Heading to Africa . . . we’ll send postcards and bring back stories

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mapzambiasaCenter for Global Health Policy staff will leave for a week in Zambia and South Africa tomorrow. Hosting four congressional staffers, we’re heading to two places hit hardest by HIV and tuberculosis: Lusaka, the capital of Zambia, and Durban. Each country has important stories to tell about the impact of these health crises and the responses to them. We plan to pass those on to our readers, updating you with a few words and pictures as we go along, and bringing back stories of greater depth that we hope will inform you about the situation those countries face today, what is working, and what is yet to be done.

We’ll start in Zambia, home to a little more than 13 million people, where an estimated one of every seven adults lives with HIV, where nearly 82,000 people get the virus each year, where more than 48,000 people were diagnosed with tuberculosis in 2011, and where average life expectancy hovers around 49 years. It also is a place where commitment from donors, government and community has brought hope: between 2001 and 2011 the rate of new HIV infections dropped by 58 percent. Still, gaps in resources, training, infrastructure and human rights continue to present obstacles to health there.

We will leave Zambia for South Africa, home to the highest number of people living with HIV in the world, and to Durban, in the province of KwaZulu-Natal, where it is estimated at least 25 percent of the population lives with HIV. KwaZulu-Natal also is home to one of the highest rates of tuberculosis in the world, and about 3,000 people there are diagnosed with drug-resistant strains every year. It is a place where after years of neglect and efforts stymied by denial, progress has brought promise: Between 2008 and 2011 HIV testing of infants exposed to the virus rose steeply, while the rate of infections among infants dropped. Testing for adults has risen as well, and in the last 12 months 470,000 people have been newly initiated on antiretroviral treatment. Progress also has brought challenges to South Africa: it is the first country slated for “transition” to “country ownership” of efforts to control these epidemics. We are interested in seeing the challenges that will bring, first hand.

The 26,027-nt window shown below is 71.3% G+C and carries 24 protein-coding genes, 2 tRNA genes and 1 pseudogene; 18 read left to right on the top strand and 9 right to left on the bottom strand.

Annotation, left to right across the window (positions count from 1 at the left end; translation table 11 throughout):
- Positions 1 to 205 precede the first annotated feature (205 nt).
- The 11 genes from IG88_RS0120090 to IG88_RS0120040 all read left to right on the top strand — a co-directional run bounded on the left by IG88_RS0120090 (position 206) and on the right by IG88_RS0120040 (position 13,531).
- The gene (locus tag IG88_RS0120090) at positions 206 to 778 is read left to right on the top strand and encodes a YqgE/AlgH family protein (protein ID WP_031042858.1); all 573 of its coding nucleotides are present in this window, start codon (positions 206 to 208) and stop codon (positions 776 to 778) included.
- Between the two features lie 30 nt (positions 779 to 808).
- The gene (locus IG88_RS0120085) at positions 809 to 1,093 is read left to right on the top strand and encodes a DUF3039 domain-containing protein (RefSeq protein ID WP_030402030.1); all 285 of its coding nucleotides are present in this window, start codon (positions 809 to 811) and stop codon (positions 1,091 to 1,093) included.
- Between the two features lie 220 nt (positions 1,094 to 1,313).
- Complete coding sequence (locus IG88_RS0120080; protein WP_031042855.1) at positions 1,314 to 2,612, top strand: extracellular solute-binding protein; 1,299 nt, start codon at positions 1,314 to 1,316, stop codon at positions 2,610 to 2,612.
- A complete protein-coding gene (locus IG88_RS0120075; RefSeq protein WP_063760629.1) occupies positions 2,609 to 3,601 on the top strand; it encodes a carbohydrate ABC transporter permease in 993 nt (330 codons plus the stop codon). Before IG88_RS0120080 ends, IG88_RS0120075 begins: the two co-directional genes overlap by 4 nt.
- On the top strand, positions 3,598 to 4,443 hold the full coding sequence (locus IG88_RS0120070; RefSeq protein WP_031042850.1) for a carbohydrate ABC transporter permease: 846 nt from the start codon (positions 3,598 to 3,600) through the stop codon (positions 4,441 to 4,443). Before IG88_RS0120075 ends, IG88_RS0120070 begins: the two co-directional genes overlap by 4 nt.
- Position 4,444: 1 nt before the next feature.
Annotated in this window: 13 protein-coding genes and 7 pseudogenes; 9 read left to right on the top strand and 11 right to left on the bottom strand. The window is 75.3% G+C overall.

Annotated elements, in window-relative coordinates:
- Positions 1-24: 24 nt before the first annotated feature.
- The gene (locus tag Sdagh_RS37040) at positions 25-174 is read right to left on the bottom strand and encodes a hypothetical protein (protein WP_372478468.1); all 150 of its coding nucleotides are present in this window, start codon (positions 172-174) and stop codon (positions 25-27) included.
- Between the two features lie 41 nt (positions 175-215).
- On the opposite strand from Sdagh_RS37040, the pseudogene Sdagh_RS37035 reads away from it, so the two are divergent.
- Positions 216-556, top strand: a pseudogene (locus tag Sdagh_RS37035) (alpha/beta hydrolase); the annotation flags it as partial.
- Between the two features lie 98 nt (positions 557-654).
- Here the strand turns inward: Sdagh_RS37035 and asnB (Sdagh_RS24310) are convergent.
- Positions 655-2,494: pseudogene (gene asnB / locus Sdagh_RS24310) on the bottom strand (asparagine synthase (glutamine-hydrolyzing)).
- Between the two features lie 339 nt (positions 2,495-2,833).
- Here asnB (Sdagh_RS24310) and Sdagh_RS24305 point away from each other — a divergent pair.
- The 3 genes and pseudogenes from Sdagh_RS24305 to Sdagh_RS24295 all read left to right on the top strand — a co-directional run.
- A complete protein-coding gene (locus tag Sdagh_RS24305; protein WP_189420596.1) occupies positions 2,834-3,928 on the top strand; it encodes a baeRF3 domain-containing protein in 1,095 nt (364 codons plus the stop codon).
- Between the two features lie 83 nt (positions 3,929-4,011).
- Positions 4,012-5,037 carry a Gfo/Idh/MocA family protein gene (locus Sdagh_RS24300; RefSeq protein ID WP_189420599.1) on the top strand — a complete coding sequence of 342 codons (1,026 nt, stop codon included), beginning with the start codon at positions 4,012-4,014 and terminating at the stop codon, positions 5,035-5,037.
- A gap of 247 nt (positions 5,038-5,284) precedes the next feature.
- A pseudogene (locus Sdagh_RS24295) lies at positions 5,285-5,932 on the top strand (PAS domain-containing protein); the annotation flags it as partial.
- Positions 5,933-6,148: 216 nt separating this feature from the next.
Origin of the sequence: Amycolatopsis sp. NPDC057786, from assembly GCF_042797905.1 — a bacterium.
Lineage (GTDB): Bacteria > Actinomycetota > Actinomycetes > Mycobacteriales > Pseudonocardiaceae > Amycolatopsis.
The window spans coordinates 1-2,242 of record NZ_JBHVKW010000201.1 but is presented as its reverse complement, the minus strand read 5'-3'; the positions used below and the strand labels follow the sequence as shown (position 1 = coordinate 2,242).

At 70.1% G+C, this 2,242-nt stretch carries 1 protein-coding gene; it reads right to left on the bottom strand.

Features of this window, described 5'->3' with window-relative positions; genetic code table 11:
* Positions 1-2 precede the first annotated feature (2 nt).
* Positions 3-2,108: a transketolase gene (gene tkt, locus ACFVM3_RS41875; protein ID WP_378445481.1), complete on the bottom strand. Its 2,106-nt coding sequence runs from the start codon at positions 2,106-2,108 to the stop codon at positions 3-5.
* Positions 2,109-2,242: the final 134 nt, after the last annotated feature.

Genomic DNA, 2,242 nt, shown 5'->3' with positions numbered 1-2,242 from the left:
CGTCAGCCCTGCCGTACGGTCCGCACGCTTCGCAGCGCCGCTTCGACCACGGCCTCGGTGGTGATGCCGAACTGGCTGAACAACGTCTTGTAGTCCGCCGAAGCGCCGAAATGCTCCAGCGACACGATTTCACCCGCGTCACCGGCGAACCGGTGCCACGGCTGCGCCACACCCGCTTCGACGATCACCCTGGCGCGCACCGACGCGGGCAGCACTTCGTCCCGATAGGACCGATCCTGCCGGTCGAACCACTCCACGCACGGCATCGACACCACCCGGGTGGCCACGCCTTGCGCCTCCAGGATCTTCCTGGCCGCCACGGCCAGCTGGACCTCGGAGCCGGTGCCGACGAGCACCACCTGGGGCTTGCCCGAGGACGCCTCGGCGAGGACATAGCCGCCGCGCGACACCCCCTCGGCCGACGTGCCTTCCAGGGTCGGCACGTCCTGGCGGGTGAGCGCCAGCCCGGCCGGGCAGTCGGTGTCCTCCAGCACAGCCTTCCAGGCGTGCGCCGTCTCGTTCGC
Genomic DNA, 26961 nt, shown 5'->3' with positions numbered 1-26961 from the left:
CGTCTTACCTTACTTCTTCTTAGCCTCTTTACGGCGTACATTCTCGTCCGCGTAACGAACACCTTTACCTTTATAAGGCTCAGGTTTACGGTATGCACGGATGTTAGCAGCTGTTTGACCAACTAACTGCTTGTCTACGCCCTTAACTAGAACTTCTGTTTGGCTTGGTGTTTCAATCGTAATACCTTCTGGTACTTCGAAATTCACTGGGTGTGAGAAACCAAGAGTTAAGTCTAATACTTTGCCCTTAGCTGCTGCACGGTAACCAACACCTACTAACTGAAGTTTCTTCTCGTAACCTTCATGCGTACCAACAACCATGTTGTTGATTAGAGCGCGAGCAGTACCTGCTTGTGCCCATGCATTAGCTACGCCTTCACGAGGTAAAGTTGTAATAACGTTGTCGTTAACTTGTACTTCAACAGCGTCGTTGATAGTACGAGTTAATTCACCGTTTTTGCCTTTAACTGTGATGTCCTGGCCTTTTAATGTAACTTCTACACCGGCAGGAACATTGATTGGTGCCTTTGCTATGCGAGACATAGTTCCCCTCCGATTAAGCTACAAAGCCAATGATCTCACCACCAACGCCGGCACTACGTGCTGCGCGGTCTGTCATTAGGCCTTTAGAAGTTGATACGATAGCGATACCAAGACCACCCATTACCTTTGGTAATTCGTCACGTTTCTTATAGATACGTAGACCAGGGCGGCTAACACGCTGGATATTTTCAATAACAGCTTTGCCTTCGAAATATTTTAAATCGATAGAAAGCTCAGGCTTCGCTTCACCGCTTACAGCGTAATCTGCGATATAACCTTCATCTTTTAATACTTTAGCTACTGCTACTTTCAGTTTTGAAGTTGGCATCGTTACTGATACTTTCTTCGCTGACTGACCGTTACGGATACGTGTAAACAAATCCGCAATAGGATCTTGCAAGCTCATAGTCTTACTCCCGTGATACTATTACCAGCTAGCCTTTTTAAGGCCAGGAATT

In both countries, we’ll visit labs and health centers where some of the world’s leading scientific studies are taking place now, examine new methods and questions related to disease prevention and treatment, hear from physician scientists where science is leading, and witness the challenges these settings present. We will hear from civil society representatives and people who need health services.

We look forward to telling you what we find.

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